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Ware and when

By PRIME SARMIENTO For China Daily | China Daily USA | Updated: 2017-12-09 07:48

Tan’s most recent project was a month-long exhibition on Fujian ware, from East China’s Fujian province. Provided to China Daily.


Rita Ching Tan grew up surrounded by her father’s vast collection of Chinese classic literature and calligraphy.

Her father, the late industrialist Ching Ban Lee (Zhuang Wanli), traveled to the United States, China, Europe and Russia to collect the best of Chinese art and antiques. Tan and her brother Alfred will later donate Ching’s collection of Chinese paintings and calligraphy to the Shanghai Museum, and rare editions of Chinese classics to the National Library of China in Beijing, to fulfill their father’s dream of returning these artworks to China.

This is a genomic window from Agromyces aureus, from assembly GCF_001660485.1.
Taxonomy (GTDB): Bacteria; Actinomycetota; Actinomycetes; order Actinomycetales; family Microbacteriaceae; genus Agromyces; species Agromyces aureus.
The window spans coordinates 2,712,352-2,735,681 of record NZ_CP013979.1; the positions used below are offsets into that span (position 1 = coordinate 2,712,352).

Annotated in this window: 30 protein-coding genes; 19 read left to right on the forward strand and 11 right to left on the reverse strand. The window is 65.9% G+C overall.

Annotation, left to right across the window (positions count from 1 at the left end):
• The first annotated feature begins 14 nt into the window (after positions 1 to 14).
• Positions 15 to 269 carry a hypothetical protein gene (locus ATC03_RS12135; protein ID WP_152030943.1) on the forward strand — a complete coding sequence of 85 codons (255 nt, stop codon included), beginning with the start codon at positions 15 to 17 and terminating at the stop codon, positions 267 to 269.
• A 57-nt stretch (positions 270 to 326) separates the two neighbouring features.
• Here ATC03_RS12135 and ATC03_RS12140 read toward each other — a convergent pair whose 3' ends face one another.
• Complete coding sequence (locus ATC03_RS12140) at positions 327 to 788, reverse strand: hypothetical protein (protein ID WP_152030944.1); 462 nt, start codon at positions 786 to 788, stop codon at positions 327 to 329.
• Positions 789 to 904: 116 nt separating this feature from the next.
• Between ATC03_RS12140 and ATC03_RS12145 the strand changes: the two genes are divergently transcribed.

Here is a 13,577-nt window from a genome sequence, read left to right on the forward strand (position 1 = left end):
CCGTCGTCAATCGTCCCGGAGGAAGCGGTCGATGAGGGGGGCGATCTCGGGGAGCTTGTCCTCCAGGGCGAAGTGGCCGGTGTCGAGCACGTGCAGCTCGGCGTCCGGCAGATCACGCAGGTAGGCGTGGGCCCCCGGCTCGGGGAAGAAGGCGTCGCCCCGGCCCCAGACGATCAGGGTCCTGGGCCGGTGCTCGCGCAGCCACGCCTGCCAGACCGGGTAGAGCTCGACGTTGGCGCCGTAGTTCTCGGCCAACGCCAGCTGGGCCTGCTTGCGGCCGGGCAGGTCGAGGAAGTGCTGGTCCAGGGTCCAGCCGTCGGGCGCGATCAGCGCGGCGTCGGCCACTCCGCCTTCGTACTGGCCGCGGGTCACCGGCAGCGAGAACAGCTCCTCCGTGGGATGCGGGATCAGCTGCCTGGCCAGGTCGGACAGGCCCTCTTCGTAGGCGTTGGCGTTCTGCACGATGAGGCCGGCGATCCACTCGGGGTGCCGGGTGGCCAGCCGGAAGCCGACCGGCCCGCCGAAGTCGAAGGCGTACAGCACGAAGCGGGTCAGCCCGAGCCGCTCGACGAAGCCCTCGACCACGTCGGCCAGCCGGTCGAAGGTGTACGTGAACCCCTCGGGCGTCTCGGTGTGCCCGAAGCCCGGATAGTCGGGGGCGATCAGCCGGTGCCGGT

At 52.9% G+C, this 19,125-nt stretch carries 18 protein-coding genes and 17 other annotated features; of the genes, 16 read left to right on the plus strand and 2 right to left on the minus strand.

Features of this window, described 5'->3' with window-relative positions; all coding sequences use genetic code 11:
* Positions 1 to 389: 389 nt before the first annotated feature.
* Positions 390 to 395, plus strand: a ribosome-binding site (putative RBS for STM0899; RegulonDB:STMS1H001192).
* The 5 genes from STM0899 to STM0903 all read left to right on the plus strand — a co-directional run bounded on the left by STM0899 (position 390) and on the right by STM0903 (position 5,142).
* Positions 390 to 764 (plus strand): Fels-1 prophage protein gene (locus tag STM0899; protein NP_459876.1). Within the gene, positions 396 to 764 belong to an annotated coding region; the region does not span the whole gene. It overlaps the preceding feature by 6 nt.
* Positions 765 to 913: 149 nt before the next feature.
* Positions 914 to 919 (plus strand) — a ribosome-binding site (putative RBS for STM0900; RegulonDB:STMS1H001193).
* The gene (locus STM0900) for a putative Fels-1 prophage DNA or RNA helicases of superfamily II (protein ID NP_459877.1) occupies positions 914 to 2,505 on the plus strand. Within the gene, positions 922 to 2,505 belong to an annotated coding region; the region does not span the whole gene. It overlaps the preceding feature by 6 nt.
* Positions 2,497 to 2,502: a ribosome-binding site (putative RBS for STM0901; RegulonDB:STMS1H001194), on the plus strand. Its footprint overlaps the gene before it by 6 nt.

Such early exposure to some of China’s best artworks nurtured Tan’s interest in her Chinese heritage and ultimately steered her toward a fulfilling career as a scholar.

“My father was a serious collector of (Chinese) paintings. (Because of) my early exposure, I feel more comfortable with Chinese art,” Tan told China Daily.

Tan is the Philippines’ foremost expert on Chinese porcelain — specifically pieces traded from the 10th to 17th centuries. Despite the fact that she is nearly 80 years old, Tan remains tireless as an oriental ceramics scholar. She has no plans to retire from her chosen profession, stressing the importance of these artifacts in both Philippine and Chinese histories.

“They (ceramics) are the most telling witnesses of our (centuries-old) trade with China,” she said.